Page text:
So one of the guys who works for me often says in in meetings "I don't want your job." If he read this blog, I'd say "Ok, we get it."
But I was talking with another guy recently who's often still at his desk when I leave for the night, which is typically about 5:30. Often, I stop working at 5 and will try to tie up some personal details in the last half hour. Though sadly all too often that's actually more like 5:20, 5:25 when I'm able to push off the work work.
But it got me to thinking... in the olden days, my bosses often beat me to the door, sometimes almost running when the clock struck 5. At times, I thought it unfair in my first job. But then in my second job, she was even more punctual, but at the same time, we spent much of most afternoons playing Rainbow Six over the network. (We all, even she, believed, that it was about to get really busy, so we were staffed for it and ready for it. However, instead, AOL merged with us and a bunch of people got laid off while AOL bought itself another decade of existence.)
At the third job, one of my bosses was gone on time very regularly, but my other lived there. Seriously, sometimes he'd sleep in an unused room he had appropriated on a cot he had brought in.
But now, I'm the guy out the door first a number of days a week. Sometimes I even leave before my boss?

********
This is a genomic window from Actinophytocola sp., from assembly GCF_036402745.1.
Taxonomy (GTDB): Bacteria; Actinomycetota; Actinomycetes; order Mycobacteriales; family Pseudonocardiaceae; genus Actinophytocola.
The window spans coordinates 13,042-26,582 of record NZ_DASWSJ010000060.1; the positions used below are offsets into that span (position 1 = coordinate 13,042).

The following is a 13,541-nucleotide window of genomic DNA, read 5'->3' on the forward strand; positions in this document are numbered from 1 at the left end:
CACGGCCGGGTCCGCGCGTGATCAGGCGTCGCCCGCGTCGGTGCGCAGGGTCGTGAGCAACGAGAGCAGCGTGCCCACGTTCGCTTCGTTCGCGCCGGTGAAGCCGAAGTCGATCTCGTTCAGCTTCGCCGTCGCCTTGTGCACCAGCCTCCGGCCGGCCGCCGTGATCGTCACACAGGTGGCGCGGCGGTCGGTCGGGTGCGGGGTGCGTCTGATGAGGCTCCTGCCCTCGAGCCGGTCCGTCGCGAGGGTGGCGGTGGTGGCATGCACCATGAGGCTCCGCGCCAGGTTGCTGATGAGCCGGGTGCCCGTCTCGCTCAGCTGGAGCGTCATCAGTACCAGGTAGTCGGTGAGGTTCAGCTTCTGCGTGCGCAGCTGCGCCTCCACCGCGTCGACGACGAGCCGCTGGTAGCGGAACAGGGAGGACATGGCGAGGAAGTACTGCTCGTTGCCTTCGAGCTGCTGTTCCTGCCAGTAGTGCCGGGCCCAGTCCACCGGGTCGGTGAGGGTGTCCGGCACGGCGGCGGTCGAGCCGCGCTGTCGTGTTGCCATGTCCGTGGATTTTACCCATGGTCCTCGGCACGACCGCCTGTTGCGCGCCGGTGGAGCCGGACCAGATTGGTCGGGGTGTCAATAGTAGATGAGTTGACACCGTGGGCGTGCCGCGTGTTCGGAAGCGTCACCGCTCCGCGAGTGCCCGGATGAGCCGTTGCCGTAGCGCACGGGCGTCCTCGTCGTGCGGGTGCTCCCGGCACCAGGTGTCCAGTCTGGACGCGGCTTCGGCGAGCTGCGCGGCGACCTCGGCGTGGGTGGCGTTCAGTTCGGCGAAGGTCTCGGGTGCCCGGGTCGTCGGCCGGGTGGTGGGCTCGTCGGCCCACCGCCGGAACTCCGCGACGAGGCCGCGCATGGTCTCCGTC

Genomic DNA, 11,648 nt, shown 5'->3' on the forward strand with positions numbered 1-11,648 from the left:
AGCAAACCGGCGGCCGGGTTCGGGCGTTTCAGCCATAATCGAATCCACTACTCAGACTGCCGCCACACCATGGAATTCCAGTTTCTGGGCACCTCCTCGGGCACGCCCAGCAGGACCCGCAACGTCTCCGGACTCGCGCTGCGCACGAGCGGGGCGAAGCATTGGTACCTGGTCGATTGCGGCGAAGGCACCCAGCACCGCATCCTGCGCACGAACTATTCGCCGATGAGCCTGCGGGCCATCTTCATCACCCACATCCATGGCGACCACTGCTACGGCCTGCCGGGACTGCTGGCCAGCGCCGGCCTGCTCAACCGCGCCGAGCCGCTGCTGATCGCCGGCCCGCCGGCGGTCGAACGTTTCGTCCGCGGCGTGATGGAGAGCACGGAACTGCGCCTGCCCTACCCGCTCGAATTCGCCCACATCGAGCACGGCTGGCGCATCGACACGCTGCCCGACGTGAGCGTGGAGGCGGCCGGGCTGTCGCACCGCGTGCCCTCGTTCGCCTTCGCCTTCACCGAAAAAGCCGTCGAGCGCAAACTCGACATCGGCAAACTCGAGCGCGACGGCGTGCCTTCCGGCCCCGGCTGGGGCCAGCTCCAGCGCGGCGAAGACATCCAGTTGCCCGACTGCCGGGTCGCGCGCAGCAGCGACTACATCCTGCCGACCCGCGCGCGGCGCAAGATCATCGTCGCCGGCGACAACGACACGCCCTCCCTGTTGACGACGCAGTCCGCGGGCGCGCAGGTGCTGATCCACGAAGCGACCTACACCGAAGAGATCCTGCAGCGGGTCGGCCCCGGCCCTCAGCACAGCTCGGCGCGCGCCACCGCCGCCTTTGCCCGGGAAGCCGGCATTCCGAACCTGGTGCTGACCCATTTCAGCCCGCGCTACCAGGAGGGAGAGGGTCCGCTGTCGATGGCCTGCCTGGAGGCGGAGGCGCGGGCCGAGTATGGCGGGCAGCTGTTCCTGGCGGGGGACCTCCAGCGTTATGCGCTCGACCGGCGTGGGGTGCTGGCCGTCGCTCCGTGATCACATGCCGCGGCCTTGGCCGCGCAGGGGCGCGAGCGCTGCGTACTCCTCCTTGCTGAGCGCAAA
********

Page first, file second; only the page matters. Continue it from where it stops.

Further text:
So what is it? I think it's two things... one - young children. The people most likely to stay later than me have children. Those that don't are more likely to continue to work past five. The other, I think is more telling - the nature of the work itself. I am an email-pusher, a mid-level manager trying to keep things running smoothly. Helping manage workflow of two teams, be an advisor/coach to seven people, and acting as a buffer between what my team can offer and what the internal customers want. So in the old days when I was coding, I could get lost in it. But today, I guess it's more like whatever I don't get done today will still be there tomorrow. And whatever I don't get done tomorrow will still be there the next. While I can't just ignore stuff I don't like, there's always the possibility that something more interesting or more urgent will come along. Or that if something waits long enough, it becomes a non-issue. Granted, there's a lot of prioritization and assessment going on. It would be dereliction of duty to just ignore someone hoping they'll go away or not doing something important because something easier/funner is sitting there. Fortunately, I typically have just a small amount of time more than needed and often come pretty close to getting it all taken care of. There are ebbs and flows.
So it's an interesting take... I enjoy my job, I'm energized by it, but at the same token, sometimes it can feel less like I'm doing something. (Which causes my morning prayer to often fall along the lines of "Dear God, please let the work that I'm doing have an actual impact on how many children are fed versus if I wasn't here. That my being here helps more people get helped.")
Probably one of the reasons I'm not compelled to stay later. Of course, right now nights for my family also include dance class, women's group, Awana, choir practice and small group. I'm only involved in the latter, but the others all have a big impact on what I will be doing that evening.